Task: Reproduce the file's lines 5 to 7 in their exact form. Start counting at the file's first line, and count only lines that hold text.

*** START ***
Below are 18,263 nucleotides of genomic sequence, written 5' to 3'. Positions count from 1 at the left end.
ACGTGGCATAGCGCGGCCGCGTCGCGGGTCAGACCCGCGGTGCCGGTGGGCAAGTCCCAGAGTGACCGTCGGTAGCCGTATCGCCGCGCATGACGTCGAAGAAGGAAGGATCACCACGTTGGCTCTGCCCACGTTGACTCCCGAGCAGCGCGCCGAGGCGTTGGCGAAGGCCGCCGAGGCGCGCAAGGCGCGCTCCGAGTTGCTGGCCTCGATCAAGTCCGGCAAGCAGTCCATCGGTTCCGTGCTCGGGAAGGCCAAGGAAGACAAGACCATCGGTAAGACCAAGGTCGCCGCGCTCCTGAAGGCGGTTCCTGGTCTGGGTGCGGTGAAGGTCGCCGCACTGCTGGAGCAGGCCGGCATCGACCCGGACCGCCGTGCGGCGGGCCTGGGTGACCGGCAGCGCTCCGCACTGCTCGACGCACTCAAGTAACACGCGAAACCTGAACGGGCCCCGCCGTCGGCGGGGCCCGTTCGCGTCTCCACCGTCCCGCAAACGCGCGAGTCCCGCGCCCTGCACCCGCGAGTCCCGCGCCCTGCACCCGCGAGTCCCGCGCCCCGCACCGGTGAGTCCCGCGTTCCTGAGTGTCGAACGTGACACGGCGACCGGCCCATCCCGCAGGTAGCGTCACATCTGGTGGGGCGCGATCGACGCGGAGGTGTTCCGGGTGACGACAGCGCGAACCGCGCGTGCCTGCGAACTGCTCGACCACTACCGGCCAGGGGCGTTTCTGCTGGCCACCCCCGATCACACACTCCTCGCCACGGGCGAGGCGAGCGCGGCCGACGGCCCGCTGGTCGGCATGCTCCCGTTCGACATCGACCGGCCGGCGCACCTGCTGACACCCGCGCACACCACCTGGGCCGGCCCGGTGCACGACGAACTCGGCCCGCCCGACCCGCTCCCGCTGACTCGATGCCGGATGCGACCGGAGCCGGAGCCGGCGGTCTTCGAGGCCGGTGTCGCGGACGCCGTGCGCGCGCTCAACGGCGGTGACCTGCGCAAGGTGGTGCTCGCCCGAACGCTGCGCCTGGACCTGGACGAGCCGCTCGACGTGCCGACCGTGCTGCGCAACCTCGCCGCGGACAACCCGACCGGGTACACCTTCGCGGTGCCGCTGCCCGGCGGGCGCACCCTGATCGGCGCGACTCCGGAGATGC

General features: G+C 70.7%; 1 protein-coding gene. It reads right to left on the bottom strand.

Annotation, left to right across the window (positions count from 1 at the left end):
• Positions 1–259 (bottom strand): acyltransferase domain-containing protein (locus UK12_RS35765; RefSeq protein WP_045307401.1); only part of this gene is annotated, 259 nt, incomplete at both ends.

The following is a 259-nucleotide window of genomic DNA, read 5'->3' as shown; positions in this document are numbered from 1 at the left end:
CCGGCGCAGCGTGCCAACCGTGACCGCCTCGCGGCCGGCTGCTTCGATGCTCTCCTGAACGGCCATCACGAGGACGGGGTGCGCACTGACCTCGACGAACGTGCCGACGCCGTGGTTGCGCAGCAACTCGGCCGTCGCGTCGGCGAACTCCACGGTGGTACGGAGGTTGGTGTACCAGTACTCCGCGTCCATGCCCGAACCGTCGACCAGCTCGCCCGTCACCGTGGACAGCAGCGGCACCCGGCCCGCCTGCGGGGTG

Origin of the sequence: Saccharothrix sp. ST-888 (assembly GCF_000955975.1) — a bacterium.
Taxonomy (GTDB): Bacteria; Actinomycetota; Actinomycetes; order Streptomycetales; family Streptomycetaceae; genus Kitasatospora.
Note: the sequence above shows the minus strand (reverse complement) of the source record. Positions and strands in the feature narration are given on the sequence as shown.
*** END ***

• Positions 1–259 (bottom strand): acyltransferase domain-containing protein (locus UK12_RS35765; RefSeq protein WP_045307401.1); only part of this gene is annotated, 259 nt, incomplete at both ends.

The following is a 259-nucleotide window of genomic DNA, read 5'->3' as shown; positions in this document are numbered from 1 at the left end:
CCGGCGCAGCGTGCCAACCGTGACCGCCTCGCGGCCGGCTGCTTCGATGCTCTCCTGAACGGCCATCACGAGGACGGGGTGCGCACTGACCTCGACGAACGTGCCGACGCCGTGGTTGCGCAGCAACTCGGCCGTCGCGTCGGCGAACTCCACGGTGGTACGGAGGTTGGTGTACCAGTACTCCGCGTCCATGCCCGAACCGTCGACCAGCTCGCCCGTCACCGTGGACAGCAGCGGCACCCGGCCCGCCTGCGGGGTG